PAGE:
On the other side of the pitch, things were also not merry. Scoring only 22 goals, five of which came in the last match, their attacking output was also the third-worst in the league. Their inability to net goals stemmed from not having a proper centre-forward; lacking pacy wingers to widen the pitch; and the want of an insightful creative midfielder. The Welsh star, Aaron Amadi-Holloway, who was supposed to play the number nine role, struggled with injuries. Indian strikers like Jeje Lalpekhlua and Balwant Singh are already past their prime, and barely got any minutes. As a result, Anthony Pilkington, who impressed occasionally in patches, had to play as a make-shift striker, and that remained like a fix rather than gain for the team. The arrival of Bright Enobakhare in January was a much-needed injection of life for the attack-line, but it was too little, too late.


If there were problems on the field, there was no shortage of them off it. While it is worth noting that SCEB did not have the best lot of local players; were hampered by a significant number of injuries; and encountered some appalling refereeing decisions, but how the management dealt with these predicaments was self-sabotaging. Alongside throwing his players under the bus on numerous occasions, Fowler served suspension twice on disciplinary grounds – one of them was a 4-match-ban for allegedly making making "insulting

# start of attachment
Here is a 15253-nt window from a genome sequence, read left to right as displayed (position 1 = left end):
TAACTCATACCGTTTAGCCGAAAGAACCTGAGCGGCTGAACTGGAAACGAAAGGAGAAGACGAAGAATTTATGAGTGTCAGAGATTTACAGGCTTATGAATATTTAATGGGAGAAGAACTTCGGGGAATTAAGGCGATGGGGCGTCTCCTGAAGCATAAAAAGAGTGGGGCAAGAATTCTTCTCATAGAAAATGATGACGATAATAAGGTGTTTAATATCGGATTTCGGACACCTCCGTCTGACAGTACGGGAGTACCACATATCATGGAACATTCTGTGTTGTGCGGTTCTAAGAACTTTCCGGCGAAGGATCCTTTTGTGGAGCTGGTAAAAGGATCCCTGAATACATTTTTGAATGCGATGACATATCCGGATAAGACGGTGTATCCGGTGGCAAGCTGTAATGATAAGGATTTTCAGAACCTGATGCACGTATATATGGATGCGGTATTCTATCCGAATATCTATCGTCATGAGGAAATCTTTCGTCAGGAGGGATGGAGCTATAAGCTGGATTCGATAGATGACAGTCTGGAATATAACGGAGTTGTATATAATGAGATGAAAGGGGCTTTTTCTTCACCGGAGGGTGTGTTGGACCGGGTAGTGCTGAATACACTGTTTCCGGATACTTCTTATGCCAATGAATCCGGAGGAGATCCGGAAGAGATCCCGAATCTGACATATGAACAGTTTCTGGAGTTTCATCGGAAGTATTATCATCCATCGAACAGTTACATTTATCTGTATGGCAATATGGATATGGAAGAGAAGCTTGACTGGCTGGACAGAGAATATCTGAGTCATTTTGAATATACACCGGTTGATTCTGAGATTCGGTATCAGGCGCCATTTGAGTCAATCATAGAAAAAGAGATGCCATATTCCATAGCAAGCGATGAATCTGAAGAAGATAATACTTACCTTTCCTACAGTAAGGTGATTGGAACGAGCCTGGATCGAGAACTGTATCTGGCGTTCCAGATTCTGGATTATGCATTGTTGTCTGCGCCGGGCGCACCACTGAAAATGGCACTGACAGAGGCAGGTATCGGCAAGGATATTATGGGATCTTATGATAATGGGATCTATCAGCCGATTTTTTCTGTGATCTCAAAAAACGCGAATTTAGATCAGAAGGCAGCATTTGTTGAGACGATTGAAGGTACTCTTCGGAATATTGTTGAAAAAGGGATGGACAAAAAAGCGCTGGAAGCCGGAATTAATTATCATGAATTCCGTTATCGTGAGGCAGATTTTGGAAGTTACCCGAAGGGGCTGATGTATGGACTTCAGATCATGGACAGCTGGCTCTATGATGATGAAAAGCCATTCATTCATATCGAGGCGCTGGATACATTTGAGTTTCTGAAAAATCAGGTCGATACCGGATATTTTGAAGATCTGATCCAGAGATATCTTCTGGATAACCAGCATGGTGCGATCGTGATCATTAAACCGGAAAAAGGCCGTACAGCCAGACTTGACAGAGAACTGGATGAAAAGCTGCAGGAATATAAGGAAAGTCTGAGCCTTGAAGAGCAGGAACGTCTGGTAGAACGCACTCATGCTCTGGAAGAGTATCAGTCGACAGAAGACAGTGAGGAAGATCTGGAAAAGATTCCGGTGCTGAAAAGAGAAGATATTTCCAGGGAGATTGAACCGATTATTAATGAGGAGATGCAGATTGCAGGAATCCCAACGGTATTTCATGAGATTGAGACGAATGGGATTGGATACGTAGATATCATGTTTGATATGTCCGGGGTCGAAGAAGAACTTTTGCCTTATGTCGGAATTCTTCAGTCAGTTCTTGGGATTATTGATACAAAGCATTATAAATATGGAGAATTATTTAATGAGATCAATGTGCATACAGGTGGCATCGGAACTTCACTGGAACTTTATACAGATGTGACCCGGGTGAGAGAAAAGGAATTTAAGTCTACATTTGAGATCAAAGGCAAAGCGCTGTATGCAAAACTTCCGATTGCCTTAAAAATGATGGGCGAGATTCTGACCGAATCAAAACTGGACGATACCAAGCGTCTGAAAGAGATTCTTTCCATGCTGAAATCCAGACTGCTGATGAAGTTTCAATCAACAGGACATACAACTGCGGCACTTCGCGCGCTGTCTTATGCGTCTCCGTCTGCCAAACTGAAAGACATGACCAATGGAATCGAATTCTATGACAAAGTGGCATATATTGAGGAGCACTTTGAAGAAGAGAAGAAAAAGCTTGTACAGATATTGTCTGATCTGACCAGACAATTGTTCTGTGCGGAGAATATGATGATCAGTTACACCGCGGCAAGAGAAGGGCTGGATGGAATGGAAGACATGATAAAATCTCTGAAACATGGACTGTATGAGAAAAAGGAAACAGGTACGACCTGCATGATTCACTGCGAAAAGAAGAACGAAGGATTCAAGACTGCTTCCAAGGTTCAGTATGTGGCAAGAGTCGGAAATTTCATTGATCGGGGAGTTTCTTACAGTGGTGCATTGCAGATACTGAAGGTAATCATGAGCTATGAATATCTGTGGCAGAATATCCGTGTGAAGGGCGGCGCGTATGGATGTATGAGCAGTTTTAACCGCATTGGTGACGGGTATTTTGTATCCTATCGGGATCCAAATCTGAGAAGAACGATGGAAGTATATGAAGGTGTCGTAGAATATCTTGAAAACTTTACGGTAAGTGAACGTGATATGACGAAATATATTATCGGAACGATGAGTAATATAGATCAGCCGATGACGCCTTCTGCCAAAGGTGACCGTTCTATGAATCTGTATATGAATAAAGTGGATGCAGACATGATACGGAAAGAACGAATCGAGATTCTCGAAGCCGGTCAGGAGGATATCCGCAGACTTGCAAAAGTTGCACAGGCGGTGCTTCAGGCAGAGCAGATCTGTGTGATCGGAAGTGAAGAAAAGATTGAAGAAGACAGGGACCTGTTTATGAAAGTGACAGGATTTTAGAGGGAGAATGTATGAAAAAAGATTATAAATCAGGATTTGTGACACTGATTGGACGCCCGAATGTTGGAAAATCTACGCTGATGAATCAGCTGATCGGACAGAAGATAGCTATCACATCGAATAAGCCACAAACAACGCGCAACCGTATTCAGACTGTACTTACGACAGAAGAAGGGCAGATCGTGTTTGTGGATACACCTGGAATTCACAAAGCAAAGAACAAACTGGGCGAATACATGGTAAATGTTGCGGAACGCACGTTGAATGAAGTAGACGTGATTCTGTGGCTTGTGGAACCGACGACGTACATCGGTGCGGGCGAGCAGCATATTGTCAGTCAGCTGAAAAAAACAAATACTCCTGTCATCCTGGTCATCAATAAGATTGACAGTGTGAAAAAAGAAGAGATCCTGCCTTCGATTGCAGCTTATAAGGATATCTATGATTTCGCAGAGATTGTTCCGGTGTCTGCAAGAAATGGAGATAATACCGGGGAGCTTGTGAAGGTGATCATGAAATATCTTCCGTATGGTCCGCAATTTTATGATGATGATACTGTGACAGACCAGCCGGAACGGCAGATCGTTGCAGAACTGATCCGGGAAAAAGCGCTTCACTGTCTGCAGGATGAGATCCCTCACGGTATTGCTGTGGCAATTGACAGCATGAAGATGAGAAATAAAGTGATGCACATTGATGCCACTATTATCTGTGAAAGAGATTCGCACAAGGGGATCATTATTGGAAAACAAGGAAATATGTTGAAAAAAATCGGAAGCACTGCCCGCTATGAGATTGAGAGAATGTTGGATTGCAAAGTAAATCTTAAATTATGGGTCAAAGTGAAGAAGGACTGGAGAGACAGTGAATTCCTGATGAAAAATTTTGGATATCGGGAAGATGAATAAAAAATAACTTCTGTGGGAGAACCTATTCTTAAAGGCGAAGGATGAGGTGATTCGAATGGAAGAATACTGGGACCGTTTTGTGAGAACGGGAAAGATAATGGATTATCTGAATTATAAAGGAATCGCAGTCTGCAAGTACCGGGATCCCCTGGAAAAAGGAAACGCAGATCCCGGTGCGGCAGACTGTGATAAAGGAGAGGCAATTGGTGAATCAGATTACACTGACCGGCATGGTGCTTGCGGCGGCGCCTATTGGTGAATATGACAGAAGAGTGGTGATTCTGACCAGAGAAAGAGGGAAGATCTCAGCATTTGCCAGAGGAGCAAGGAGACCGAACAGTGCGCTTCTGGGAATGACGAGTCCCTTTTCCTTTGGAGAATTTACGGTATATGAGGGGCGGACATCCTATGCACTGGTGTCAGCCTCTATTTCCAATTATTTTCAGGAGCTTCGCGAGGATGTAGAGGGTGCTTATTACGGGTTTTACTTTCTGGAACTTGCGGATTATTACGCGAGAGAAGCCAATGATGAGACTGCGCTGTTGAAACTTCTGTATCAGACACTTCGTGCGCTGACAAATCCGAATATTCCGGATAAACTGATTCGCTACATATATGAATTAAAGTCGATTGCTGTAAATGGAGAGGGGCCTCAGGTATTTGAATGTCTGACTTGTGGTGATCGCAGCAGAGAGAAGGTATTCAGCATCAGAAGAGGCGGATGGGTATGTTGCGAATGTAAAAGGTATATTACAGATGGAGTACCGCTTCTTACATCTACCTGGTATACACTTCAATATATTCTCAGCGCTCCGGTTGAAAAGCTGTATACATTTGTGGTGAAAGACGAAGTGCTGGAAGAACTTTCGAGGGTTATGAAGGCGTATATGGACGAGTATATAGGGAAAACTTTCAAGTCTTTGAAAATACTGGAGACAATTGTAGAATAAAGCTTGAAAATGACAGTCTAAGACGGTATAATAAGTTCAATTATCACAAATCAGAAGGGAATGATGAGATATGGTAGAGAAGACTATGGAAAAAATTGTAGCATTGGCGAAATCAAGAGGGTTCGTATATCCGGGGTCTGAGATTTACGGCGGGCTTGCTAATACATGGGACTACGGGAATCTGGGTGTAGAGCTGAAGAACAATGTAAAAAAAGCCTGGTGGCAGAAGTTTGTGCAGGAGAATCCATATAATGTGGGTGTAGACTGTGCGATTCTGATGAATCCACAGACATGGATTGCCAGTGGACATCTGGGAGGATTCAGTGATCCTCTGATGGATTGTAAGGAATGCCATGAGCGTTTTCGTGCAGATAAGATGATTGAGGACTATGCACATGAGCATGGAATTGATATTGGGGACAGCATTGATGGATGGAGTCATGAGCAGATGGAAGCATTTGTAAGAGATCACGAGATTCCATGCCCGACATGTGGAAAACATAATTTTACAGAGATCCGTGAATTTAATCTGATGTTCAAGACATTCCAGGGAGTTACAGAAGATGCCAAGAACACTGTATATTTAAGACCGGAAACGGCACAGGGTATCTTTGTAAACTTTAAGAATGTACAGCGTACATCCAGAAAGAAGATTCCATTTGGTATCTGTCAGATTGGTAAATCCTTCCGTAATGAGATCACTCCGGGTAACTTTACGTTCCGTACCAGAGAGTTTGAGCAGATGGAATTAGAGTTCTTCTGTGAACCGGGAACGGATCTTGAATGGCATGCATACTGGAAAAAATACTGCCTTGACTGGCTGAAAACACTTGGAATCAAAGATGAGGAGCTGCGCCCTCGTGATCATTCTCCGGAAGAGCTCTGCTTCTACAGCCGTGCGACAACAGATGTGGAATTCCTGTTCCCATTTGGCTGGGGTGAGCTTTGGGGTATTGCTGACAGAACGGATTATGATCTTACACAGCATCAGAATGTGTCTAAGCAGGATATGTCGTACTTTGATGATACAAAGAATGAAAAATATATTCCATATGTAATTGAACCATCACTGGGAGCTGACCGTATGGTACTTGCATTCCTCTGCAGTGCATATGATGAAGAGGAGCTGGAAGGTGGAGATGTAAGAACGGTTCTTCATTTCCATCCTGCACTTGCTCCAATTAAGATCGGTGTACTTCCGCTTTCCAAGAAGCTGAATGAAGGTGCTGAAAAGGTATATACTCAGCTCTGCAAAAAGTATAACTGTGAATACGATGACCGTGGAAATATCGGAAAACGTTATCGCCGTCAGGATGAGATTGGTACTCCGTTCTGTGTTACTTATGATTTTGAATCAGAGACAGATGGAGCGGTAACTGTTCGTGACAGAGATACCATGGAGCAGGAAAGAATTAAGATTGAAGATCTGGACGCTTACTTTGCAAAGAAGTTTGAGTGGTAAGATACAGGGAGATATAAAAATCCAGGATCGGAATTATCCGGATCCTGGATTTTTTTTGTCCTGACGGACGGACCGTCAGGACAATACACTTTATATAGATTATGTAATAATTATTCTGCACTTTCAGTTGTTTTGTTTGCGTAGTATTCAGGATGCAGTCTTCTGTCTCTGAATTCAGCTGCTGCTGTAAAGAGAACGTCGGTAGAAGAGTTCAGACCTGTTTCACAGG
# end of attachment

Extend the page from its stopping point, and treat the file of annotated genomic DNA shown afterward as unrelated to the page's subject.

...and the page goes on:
remarks" on the match officials after the FC Goa game. Tactically also, he was unwilling to make adjustments to the high-intensity, possession-centric style of play that he had envisioned for his team, despite not having optimum resources for the same.


Positive Takeaways


The things that kept the Red and Gold Brigade hopeful were the performances of Bright, the midfield duo of Matti Steinmann and Jacques Maghoma, and the team’s quick-witted business in the January transfer window in general.


Bright’s introduction brightened up the SCEB front-line, as it brought joy and spark to it. Despite playing only half a season, he ended up as the league’s most successful dribbler, with 56 dribbles. He was involved in four goals, three of which he scored himself. His Messi-esque solo golazo against FC Goa is one of the highlights of the season.


Steinmann finished as the club’s leading goal-scorer and assist-provider with four goals and three assists respectively. Maghoma, who also scored three goals and provided one assist, was the team’s most featured player (19), leading interceptor (27), and highest passer (825).


Looking Ahead


Ideally, the Red and Golds would want to learn and extract as much as they can from their first ISL season, alongside building-up on their relatively good January transfer window. A strong and refreshing pre-season would be on the mind of the coach and the players. However, the club, as of now, is surfing in troubled waters as they are in a disagreement with their investors, coupled with the possibility of serving a two-window transfer ban for non-payment of salaries to footballers signed by erstwhile investor Quess Corp.


#ISL #Indianfootball #SCEastBengal

 

PC: sportstar.thehindu.com